Many myths about lie detectors exist and some are actually (but incorrectly) included in college textbooks on human behavior. Three of the more common myths are:
- Drugs and alcohol can be used to beat the machine
- Refusal to take a polygraph means you are guilty
- The machine is infallible
Drugs And Alcohol Can Be Used To Beat The Machine
Although drugs and alcohol do affect our mental and emotional states, they do not work as an effective countermeasure (a way to beat the machine). However, the test is often less effective if you are asked about something you did while you are intoxicated.
Generally, beta blocking anti-anxiety drugs may decrease the machine’s ability to measure stress. However, there is a lot of variability in how these medications affect the test.
Warning: any attempt to beat the machine, if discovered, will be considered a sign of guilt. So trying to beat the machine is not recommended if you are going to be tested.
Refusal To Take A Polygraph Means You Are Guilty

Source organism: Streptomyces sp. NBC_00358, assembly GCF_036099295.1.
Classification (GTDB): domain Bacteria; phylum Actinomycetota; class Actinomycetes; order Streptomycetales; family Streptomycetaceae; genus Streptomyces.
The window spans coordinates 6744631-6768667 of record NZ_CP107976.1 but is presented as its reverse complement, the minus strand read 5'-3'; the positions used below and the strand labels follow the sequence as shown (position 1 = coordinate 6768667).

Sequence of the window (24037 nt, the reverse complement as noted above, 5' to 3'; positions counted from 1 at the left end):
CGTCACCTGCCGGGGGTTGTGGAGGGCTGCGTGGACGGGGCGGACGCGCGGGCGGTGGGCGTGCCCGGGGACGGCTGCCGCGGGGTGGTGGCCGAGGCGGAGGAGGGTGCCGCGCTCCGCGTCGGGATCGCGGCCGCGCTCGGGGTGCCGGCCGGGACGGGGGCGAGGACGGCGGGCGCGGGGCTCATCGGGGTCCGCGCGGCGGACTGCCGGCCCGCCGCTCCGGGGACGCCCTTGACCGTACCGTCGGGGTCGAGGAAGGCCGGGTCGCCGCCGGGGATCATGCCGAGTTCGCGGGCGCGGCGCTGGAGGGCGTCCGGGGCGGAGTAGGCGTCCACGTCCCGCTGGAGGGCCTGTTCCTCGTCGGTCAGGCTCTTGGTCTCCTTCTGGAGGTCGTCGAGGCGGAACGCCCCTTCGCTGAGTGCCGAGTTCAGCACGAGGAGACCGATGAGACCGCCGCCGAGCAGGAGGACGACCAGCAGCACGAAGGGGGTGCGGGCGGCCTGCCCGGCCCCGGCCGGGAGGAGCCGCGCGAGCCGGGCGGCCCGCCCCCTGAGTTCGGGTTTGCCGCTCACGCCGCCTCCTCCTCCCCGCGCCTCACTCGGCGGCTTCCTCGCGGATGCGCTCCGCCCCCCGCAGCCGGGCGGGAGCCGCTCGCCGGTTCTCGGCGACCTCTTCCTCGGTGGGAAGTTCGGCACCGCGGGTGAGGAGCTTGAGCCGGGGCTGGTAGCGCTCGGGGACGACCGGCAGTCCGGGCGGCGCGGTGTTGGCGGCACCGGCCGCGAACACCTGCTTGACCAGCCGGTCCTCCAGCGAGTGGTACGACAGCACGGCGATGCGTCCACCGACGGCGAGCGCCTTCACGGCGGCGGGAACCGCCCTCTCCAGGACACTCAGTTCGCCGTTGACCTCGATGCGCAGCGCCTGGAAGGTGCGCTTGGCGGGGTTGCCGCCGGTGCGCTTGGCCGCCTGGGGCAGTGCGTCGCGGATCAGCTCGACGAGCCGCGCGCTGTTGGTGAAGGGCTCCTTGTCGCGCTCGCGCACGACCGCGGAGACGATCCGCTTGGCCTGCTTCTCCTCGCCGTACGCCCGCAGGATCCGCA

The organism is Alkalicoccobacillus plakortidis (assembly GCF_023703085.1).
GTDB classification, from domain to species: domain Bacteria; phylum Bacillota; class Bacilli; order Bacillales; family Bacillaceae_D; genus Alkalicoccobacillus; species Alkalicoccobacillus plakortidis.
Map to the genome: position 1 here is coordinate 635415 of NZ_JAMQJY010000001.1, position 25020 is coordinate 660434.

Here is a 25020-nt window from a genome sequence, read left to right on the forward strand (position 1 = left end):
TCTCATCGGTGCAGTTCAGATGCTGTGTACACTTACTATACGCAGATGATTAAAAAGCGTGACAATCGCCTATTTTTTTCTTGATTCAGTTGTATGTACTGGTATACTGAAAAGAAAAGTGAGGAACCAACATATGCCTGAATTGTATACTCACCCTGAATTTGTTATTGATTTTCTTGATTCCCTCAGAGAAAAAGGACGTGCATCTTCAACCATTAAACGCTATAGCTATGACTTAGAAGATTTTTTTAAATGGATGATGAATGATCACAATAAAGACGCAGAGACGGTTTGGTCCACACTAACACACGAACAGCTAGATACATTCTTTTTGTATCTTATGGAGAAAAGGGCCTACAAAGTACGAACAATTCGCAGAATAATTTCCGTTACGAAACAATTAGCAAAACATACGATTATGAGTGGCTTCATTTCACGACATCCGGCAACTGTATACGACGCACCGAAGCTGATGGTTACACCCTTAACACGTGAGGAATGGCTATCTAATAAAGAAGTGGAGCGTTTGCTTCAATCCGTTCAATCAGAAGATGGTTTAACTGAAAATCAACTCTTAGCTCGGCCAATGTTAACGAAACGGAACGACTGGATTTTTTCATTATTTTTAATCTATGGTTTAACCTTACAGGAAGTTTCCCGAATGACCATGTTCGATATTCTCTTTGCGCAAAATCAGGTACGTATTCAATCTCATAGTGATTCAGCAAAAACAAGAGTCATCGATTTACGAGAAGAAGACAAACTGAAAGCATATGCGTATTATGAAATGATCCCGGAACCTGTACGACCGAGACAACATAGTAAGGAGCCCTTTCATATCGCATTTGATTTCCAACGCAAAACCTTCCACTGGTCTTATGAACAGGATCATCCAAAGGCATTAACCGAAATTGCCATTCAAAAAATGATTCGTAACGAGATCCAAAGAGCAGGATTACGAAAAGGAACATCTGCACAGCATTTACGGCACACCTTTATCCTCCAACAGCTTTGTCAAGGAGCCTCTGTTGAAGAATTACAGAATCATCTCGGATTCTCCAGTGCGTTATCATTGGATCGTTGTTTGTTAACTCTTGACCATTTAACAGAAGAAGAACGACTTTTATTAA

What are the likely results of taking a polygraph test? If you take it and it works like it is supposed to, your claims of truthfulness are supported. Legally though, it doesn’t matter how it turns out since the results can’t be used in court.
If you refuse to take the test in a criminal investigation, there are no legal repercussions. However, if you are concerned that those around you may think you are hiding something, you can show them the facts of polygraph error rates, thereby justifying your decision. For the most part, consenting to a polygraph test only serves the media as a way to socially convict you outside the courtroom.
On the other hand, if you take a polygraph test for a job, there is no court to say that the evidence is not admissible. In other words, if you take the test and fail, it doesn’t matter if you lied or if the machine was in error. Your potential employer will assume you’re a bad risk will not hire you.
So what can you do? Discuss the problems of the test with the employer. If the test is still insisted upon (legally – see below), then you may be able to request a specific type of polygraph test (the GKT mentioned below) if it is appropriate in that situation.